Last fall my family took 300 calves for a few months. We weaned and pastured them for a feedlot in Iowa.
The night the first load came in, the older boys were gone hunting. Dad had been driving truck and came home late with our first calves in his cattle pot.
It was stormy that night with a terrible wind. It kept trying to rain, and lightning lit up the horizon making the mountains stand out in black relief.
Dad could not make it up the hill in his semi, and called for someone to pull him. I winced. That would be me.
I could not see a thing as I backed down the hill to him, just aimed for his headlights and took it slow. My window was down to let in my younger brother, Jimmy’s directions. It also let in a spatter of rain and the rumble of Dad’s semi.
We made it up just fine the first try, and I thought I drove like a cowgirl.
I took down the electric fence in the glare of headlights to make room for the cattle pot to get through. It was still close. I watched as the trailer brushed a fence post, slowly tipping it to the side.
We did not have a loading chute. It was one of those things that never got done. Dad just parked by the corrals where we could push the calves out the little side door.
My job was to prop up an old, abused panel. Together the panel and I blocked the way to freedom. The only other route for the calves was up along the trailer and into the corrals.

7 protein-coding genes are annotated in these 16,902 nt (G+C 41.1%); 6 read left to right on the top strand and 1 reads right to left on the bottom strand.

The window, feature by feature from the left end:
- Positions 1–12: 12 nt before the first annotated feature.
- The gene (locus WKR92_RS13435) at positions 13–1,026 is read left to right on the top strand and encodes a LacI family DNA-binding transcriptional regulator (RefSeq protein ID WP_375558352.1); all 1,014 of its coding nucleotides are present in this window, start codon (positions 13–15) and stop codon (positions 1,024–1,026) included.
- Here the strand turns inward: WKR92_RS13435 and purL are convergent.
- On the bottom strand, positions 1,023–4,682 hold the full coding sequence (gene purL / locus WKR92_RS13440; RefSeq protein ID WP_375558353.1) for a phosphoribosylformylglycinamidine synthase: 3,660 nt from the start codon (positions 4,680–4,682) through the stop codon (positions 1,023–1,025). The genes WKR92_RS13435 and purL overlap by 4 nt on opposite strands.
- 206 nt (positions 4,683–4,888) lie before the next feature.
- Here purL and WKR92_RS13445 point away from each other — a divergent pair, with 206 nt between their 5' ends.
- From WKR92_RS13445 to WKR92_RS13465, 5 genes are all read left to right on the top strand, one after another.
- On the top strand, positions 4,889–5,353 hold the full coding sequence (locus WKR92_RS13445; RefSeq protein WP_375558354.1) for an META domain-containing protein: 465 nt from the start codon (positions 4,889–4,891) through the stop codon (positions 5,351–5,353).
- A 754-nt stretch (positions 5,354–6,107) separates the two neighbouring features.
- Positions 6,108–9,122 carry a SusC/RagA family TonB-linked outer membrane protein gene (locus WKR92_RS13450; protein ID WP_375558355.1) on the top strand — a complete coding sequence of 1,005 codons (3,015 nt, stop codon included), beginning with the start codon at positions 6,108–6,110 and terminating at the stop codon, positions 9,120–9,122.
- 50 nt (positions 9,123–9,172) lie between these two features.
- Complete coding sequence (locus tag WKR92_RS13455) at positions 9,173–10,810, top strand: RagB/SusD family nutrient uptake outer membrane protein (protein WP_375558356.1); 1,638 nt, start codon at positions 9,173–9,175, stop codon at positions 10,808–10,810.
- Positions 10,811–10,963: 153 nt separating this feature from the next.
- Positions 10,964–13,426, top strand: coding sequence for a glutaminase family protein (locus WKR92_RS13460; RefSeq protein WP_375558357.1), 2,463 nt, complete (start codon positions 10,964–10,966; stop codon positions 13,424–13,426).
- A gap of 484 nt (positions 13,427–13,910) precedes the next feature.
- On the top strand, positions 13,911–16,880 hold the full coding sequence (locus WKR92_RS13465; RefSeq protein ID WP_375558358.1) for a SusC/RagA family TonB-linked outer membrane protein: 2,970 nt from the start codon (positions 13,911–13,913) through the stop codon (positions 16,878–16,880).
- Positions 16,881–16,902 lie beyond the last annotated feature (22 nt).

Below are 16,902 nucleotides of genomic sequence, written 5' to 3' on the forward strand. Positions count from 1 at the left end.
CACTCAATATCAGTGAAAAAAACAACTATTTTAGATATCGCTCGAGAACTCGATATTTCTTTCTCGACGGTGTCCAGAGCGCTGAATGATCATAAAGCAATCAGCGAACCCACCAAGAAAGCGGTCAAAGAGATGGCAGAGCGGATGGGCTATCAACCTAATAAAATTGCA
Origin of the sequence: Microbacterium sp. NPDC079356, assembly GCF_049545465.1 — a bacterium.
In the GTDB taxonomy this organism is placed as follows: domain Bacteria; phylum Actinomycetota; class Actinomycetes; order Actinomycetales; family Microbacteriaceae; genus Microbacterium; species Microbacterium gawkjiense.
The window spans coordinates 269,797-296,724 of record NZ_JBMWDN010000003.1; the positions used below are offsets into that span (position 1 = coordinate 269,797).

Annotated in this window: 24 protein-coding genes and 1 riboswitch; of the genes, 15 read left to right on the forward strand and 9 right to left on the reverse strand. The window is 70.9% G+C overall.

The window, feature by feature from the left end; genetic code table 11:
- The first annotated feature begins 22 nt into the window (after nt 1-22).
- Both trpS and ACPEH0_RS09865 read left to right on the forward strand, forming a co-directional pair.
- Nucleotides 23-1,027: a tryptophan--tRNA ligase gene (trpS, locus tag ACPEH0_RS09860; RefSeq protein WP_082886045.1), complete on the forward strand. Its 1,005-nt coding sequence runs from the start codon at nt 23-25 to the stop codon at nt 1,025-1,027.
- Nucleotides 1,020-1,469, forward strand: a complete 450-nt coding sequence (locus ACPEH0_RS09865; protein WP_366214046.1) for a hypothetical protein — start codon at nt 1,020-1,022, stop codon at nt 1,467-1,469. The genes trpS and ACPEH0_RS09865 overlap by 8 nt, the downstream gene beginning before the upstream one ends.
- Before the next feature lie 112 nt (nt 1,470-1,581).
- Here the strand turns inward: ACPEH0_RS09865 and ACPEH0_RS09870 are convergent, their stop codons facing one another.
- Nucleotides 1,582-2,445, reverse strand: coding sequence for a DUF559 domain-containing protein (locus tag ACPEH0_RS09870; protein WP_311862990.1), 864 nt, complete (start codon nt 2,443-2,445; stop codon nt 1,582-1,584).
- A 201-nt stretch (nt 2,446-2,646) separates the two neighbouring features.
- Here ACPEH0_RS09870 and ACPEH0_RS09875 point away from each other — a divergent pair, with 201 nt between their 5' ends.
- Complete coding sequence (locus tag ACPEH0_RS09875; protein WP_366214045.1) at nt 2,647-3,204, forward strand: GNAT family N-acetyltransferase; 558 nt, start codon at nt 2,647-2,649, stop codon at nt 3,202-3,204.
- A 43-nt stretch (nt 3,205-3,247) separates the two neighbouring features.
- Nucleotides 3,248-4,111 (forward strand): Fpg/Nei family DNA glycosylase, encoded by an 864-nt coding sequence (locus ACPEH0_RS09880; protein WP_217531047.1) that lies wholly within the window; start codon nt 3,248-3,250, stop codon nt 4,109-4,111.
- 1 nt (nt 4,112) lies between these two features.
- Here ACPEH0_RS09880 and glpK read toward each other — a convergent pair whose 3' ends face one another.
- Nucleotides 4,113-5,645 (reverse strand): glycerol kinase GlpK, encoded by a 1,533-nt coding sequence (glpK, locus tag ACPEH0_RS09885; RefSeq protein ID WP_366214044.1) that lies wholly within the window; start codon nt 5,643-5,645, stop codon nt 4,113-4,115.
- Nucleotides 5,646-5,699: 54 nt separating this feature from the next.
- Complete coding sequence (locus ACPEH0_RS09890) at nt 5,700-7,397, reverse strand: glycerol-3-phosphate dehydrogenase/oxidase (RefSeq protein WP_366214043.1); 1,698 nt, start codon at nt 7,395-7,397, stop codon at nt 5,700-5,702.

On the other side of the trailer, my sisters yelled, pounded on the trailer, and poked at the calves with sticks, trying to push them out. I waited as lightning flashed above the trailer, and the wind blew grit into my eyes and teeth.
This was not how I imagined it, when I looked forward to raising 300 calves.
There were only calves on the lower deck, but it took us nearly an hour to unload them. They came out slowly, one by one, instead of following each other.
When we were finally done, the others went down to the house while Jimmy and I fixed the electric fence by flashlight. My eyes burned from the blowing sand, and my hands burned from pulling on the cold wire. We could hardly see the wire and kept losing it, but I did not mind.
Actually, I loved it. I felt like a cowgirl.